Atrial Fibrillation? Don't Blame Caffeine, Says Women's Health Study

August 31, 2010

August 31, 2010 (Bethesda, Maryland) — It's a bad rap, blaming atrial fibrillation (AF) on caffeine intake, regardless of how much of the popular, potable stimulant one generally consumes, or so an analysis based on the Women's Health Study (WHS) population would suggest [1].

In a 14-year follow-up of >30 000 middle-aged women initially without heart disease or other serious health issues, incident AF was no more common at any level of caffeine intake than it was at the lowest level. The study appears in the September 2010 issue of the American Journal of Clinical Nutrition.

"Increased caffeine consumption is not associated with an increased risk of atrial fibrillation in our population, and this confirms one of the few prior prospective studies on this issue, a Danish study that showed very similar findings," lead author Dr David Conen (University Hospital, Basel, Switzerland) said to heartwire . He was referring to a 2005 analysis [2] based on about 48 000 people in the Danish Diet, Cancer, and Health Study, whose caffeine intake was markedly higher than that of the WHS participants. Still, the AF incidence was similar across intake quintiles.

"We can now say that there is definitely no large study out there showing that average long-term consumption of caffeine is associated with atrial fibrillation. I think when you drink moderate amounts, or even high amounts, of caffeine on a regular, stable basis, you can be reassured knowing that there is not an association with the arrhythmia."

As covered by heartwire , the WHS randomized 39 876 female healthcare professionals aged >45 to receive low-dose aspirin, vitamin E, both, or neither for primary prevention of cardiovascular and cancer events. The trial's primary results were reported in 2005.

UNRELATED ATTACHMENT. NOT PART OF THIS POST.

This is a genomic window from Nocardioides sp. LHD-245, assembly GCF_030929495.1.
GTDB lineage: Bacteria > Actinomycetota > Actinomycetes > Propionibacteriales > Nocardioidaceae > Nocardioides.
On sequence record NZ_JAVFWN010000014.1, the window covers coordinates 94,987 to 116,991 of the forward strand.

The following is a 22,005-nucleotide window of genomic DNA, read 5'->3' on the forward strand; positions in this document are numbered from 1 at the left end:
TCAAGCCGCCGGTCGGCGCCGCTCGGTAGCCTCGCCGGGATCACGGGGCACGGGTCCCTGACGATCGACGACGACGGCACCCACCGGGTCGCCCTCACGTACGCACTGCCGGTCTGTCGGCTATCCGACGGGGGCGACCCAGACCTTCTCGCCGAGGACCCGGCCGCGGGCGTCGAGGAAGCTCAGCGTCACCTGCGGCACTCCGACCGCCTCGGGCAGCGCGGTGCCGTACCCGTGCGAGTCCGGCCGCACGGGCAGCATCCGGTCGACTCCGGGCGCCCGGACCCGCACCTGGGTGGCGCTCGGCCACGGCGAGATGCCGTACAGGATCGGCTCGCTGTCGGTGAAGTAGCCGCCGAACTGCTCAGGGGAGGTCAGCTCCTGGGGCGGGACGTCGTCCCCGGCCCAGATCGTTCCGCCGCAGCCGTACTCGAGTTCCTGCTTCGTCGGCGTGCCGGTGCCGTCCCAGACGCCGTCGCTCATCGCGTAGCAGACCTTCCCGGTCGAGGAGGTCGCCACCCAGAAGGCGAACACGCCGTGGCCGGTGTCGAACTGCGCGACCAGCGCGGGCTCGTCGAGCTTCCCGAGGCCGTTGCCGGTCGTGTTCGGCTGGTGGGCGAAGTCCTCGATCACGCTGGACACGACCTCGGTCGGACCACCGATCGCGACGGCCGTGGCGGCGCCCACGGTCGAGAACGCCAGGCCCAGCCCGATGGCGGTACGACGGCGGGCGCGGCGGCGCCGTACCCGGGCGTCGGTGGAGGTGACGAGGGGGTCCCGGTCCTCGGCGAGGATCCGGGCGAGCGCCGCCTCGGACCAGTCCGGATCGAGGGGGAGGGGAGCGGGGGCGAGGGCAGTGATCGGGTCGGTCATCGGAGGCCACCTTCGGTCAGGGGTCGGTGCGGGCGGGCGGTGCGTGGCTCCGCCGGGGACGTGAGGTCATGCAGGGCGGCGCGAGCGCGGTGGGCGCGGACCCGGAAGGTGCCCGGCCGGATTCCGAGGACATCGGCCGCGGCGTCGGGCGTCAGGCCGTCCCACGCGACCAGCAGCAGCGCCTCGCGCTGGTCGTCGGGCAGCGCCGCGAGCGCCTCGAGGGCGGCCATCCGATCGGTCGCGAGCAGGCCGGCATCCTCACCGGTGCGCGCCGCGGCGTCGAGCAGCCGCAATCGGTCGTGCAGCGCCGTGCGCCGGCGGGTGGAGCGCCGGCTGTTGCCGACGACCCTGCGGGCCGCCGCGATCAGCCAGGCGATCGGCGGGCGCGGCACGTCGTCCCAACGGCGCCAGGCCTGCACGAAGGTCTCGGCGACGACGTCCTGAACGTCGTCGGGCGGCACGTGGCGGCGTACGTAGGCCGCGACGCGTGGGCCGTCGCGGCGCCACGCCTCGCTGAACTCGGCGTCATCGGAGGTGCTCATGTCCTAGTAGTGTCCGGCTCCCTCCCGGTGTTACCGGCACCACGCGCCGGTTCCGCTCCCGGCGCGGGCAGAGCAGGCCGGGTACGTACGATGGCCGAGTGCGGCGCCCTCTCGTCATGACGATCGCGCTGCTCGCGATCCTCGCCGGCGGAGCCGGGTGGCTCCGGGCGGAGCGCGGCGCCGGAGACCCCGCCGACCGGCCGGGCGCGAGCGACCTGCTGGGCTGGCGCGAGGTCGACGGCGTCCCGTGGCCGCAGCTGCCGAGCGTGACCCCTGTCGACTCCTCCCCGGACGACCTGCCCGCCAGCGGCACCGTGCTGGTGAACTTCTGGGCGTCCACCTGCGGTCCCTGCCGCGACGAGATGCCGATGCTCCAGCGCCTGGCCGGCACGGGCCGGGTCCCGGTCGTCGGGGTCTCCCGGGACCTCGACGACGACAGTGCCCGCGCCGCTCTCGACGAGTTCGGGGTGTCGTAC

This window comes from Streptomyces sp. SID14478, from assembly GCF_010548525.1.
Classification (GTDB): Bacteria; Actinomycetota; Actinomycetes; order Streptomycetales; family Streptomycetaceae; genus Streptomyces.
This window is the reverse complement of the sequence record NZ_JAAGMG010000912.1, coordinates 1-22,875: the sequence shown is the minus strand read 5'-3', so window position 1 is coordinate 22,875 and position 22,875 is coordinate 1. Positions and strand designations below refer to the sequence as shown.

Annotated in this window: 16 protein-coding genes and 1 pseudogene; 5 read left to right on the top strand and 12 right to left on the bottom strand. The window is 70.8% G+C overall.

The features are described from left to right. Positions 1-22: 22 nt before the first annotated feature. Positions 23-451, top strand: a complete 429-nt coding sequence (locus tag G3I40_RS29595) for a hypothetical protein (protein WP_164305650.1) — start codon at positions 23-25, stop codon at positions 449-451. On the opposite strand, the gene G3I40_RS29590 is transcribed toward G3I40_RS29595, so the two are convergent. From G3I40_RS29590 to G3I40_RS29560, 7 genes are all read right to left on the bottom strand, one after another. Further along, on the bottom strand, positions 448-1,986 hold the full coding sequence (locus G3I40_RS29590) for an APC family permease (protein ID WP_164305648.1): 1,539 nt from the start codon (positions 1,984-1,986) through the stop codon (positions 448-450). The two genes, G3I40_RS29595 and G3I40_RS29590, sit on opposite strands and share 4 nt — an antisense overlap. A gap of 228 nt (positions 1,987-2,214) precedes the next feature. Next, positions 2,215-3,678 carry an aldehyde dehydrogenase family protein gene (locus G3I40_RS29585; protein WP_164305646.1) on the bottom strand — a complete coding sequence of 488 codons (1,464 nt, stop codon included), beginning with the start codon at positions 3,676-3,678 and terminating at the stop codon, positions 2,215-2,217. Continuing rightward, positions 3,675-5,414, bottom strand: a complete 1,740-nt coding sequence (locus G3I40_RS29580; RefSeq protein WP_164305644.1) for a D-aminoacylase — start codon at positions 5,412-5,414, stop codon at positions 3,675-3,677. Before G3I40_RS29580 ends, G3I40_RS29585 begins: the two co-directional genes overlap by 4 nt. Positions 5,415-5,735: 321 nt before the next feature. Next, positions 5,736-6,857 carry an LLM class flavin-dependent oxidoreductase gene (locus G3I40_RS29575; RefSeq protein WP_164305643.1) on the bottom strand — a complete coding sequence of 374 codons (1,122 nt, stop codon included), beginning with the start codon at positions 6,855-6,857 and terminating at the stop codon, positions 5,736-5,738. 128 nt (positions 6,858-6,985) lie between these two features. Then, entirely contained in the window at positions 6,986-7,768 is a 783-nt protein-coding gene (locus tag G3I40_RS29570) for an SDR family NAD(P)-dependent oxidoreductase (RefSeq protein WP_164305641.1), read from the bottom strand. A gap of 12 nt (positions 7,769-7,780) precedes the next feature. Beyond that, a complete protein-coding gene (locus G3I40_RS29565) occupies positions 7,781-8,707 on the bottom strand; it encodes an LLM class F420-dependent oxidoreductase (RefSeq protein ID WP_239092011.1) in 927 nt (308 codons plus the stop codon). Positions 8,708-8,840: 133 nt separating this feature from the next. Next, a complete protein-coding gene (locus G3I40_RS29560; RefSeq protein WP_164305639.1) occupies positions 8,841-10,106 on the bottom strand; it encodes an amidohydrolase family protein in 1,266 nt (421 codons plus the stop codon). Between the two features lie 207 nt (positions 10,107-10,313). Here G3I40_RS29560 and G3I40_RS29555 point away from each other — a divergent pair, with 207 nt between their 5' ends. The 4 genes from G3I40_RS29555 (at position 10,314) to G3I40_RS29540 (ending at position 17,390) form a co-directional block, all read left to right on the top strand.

Over a median of 14.4 years, there were 945 confirmed cases of incident AF among the 33 638 participants in the current analysis. Their average daily caffeine intake ranged from only 22 mg in the lowest-intake quintile to 656 mg in the highest quintile. Coffee accounted for about 81% of caffeine consumed, tea about 10%, and cola about 7%. The researchers assumed that the content of caffeine was 137 mg/cup of coffee, 47 mg/cup of tea, 46 mg/can or bottle of cola, and 7 mg/serving of chocolate candy.

In multivariate analysis, none of the adjusted hazard ratios for incident AF were significantly elevated across increasing quintiles of caffeine intake compared with the lowest-quintile reference.

Relative Risk (RR) for Atrial Fibrillation by Quintiles of Caffeine Intake in the Women's Health Study

Quintile Caffeine intake (mg/d) RR for AF (95% CI)*
2 135 0.88 (0.72–1.06)
3 285 0.78 (0.64–0.95)
4 402 0.96 (0.79–1.16)
5 656 0.89 (0.73–1.09)

*Relative to quintile 1, mean caffeine intake 22 mg/d; adjusted for age, systolic blood pressure, body-mass index, hypertension, diabetes, hypercholesterolemia, smoking, exercise, alcohol consumption, parental history of MI, treatment group, fish intake, and race/ethnicity.

There was something of a U-shaped association between intake and risk, however, in that the risk fell a significant 22% in the third quintile.

"That's really a secondary finding, and it needs confirmation before we can claim that [moderate] caffeine consumption is protective. But it's definitely interesting and worth further study," Conen said.

None of the vehicles for caffeine intake covered by the analysis, which included chocolate along with coffee, tea, and cola, showed a significant individual relationship with AF incidence.

Not in their final publication, Conen said, was a preliminary subgroup analysis showing risk of incident AF by different baseline levels of body-mass index and blood pressure, different age subgroups, and other criteria. "We did not find any indication that the subgroups differed in their response to caffeine in their risk of atrial fibrillation."

As the analysis looked at average caffeine consumption, it couldn't determine whether there might be a transient risk to ingesting an unusually large amount of caffeine in a short period, Conen acknowledged.

"One could imagine that drinking eight espressos one evening might increase your short-term risk of atrial fibrillation the next day, but we don't have this information," he said. "Our study cannot exclude the possibility that there might be strong short-term effect of caffeine."

The WHS was funded by the National Heart, Lung and Blood Institute and the National Cancer Institute. None of the current authors report a conflict of interest.